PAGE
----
Why Was Mike Wallace Left Out of Miami Dolphins' Game Plan?

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Why Was Mike Wallace Left Out of Miami Dolphins' Game Plan?

It's a curious thing for Miami Dolphins wide receiver Mike Wallace to be left almost completely out of the game plan for the team's Week 1 game against the Cleveland Browns

This is just five months and 26 days after the Dolphins signed him to a $60 million contract. Something tells me they didn't recently decide he's not worth the money, so what gives?

Miami Dolphins receivers vs. Cleveland Browns
Player Position Targets Receptions Yards
Brian Hartline WR 15 9 114
Brandon Gibson WR 10 7 77
Charles Clay TE 6 5 54
Mike Wallace WR 5 1 15
Lamar Miller RB 1 1 7
Daniel Thomas RB 1 1 5

NFL.com

There were plenty of targets to go around, but most of them were absorbed by Dolphins wide receivers Brian Hartline and Brandon Gibson, with tight end Charles Clay getting in on the action as well.

How did Wallace feel about the game plan?

"I don't feel like talking about it," he said repeatedly when asked about it after the game, according to The Miami Herald. "Ask coach."

It's never good when a high-priced free-agent fails to make an impact, but it's even worse when that player seems disgruntled about his personal performance following a win—the team's first opening-day win since 2010, and only their second opening-day win in the past seven years.

Wallace's struggles on the stat sheet should come as little surprise if you know his recent history against the Browns. He was held to two catches for 20 yards in his past two meetings with the Browns, logging one reception in each game. He was once again held to just one catch, this time for 15 yards, against the Browns.

In the previous games, he spent much of the day covered by Browns cornerback Joe Haden. That trend would continue on Sunday.

If Wallace had paid attention to the words coming out of Dolphins head coach Joe Philbin's mouth earlier last week, he might have seen this coming.

It's very important as we put together the passing game. Obviously, the passing game again starts with protection number one. But then number two, what kind of pass concepts are you going to use, and number three, how are they going to match up to your formations, your personnel groupings and how we could potentially take advantage of that. It's a very big part of it. Obviously Haden is an excellent player.

The keys there are the Browns matching up to the Dolphins formations and personnel groupings, and also the bit about Haden being an excellent player.

With Haden covering Wallace, the Dolphins receiver was not targeted at all in the first half, and only five times in the entire game, according to the NFL official game book.

The Dolphins clearly knew they needed to try to get the ball into Wallace's hands after their offense struggled in the first half. They came out of the half and immediately went downfield to Wallace.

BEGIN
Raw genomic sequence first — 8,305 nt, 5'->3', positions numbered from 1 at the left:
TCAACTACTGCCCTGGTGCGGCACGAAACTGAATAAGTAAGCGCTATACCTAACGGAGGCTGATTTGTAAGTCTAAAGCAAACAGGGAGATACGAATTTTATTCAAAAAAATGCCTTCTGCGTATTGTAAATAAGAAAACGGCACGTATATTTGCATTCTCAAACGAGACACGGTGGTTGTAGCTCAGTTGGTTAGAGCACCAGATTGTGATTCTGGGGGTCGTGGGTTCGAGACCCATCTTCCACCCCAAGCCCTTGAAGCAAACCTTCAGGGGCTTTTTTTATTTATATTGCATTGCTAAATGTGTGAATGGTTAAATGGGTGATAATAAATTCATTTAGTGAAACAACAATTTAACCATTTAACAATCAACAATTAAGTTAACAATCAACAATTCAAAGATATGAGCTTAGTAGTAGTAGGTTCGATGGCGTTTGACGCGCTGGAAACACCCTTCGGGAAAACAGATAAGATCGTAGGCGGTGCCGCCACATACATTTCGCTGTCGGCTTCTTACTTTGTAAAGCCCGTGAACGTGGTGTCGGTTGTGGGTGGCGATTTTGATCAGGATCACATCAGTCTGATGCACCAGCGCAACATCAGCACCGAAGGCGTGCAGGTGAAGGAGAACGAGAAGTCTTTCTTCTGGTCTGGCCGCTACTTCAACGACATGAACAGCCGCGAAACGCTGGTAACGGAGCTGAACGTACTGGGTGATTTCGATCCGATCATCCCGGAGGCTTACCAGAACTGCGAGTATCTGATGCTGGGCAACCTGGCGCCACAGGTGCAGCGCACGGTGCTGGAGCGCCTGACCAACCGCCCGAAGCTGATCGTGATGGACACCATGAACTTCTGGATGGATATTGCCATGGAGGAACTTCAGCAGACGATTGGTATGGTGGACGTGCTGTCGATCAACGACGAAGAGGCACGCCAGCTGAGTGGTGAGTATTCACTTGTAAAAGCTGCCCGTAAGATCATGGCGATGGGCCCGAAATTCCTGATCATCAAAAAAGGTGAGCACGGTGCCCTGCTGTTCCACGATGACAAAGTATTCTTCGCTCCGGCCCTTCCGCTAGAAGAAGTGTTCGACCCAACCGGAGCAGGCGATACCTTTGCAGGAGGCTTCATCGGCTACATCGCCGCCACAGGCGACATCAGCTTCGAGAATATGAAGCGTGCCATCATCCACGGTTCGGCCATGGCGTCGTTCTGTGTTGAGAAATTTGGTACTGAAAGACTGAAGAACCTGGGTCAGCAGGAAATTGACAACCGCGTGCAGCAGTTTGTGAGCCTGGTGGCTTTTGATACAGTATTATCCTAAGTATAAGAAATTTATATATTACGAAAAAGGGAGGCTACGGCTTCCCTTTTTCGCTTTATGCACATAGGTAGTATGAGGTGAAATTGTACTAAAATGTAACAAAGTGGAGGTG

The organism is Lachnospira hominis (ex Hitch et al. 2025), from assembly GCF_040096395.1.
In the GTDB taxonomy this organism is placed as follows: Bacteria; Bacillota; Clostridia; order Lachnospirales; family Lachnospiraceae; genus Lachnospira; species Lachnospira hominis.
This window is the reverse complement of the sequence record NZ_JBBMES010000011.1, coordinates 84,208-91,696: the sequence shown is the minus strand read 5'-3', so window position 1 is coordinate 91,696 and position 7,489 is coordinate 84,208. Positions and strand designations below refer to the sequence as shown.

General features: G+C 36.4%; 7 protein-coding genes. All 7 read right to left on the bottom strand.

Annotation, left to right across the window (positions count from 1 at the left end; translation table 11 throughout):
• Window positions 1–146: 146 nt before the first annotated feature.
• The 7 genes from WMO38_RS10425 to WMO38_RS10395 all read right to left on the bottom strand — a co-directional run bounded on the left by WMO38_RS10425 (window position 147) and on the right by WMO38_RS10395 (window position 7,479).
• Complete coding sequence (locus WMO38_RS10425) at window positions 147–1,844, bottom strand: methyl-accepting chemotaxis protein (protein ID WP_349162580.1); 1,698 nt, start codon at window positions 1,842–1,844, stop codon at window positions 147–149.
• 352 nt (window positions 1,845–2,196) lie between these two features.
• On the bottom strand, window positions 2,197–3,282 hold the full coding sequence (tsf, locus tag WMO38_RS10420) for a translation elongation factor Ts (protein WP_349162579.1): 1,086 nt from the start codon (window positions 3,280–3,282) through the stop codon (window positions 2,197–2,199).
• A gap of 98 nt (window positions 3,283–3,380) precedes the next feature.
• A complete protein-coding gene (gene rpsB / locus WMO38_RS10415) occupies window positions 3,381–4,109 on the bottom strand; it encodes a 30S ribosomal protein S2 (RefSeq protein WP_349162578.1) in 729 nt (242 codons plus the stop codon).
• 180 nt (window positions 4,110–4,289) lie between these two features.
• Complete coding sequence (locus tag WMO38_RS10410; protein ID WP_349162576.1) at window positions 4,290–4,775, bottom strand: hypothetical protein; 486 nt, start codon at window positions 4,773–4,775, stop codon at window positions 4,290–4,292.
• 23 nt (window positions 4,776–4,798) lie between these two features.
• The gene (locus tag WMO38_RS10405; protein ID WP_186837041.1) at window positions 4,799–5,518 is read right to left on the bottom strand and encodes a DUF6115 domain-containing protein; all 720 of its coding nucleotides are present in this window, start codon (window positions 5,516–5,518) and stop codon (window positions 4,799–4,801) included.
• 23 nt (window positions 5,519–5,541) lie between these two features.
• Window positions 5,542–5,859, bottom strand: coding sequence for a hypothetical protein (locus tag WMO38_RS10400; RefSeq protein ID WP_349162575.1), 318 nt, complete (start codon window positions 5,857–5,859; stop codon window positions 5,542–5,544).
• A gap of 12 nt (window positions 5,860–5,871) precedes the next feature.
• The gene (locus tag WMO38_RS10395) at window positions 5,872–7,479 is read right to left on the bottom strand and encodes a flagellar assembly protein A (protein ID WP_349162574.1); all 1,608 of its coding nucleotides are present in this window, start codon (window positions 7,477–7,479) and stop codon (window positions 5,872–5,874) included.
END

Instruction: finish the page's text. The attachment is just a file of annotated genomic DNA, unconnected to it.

One problem: He was well-covered on the play by Haden, and safety T.J. Ward rolled to Wallace's side of the field to provide deep help.

In fact, that was the tune of the day nearly every time Wallace ran a pattern. When Wallace wasn't singled up by the ultra-talented Haden, he would be shadowed by a corner, with a linebacker helping out underneath or a safety helping out over the top.

On this 2nd-and-7 in the first quarter, for example, Wallace lined up in the slot and ran a deep post.

He was covered to the outside by safety Tashaun Gipson, and he was taken inside by linebacker Craig Robertson.

So, when he wasn't being singled up by one of the better corners in the game, he was being doubled wherever he went on the field.

Wallace's lack of targets should come as no surprise. Not only is Haden the best cornerback on the Browns roster and one of the better corners in the game, but there's a sizable drop-off from Haden to the other Browns cornerbacks: Buster Skrine, Leon McFadden and Chris Owens.

The Browns did what they needed to do in order to take him out of the game. It will be up to the Dolphins offense to make opponents pay by beating them other ways. 

That's exactly what the Dolphins did, instead targeting the receivers that were open.

One of the overriding principles of the West Coast offense is that there is no No. 1, 2 or 3 receiver. That is dictated by the progression, which changes on every play. There will be times, even, when the same play can have a different set of progressions.

Should Mike Wallace be upset about his lack of targets and catches vs. the Browns?

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The good news for Wallace and the Dolphins is that if Brian Hartline, Brandon Gibson and tight end Charles Clay continue to produce like they did against the Browns, future opponents won't be able to key in on Wallace and get away with it. They'll have to respect all of the Dolphins options, and that should open things up for Wallace.

He'll have to do a better job of getting away from single coverage, but he won't face many corners with Haden's skill level this season. When he does, he'll have to be patient. When he doesn't, he'll have to capitalize, or this could be the beginning of a frustrating season for Wallace.

 

 

Erik Frenz is also a Patriots/AFC East writer for Boston.com. Unless otherwise noted, all quotes obtained firsthand or via team news releases.

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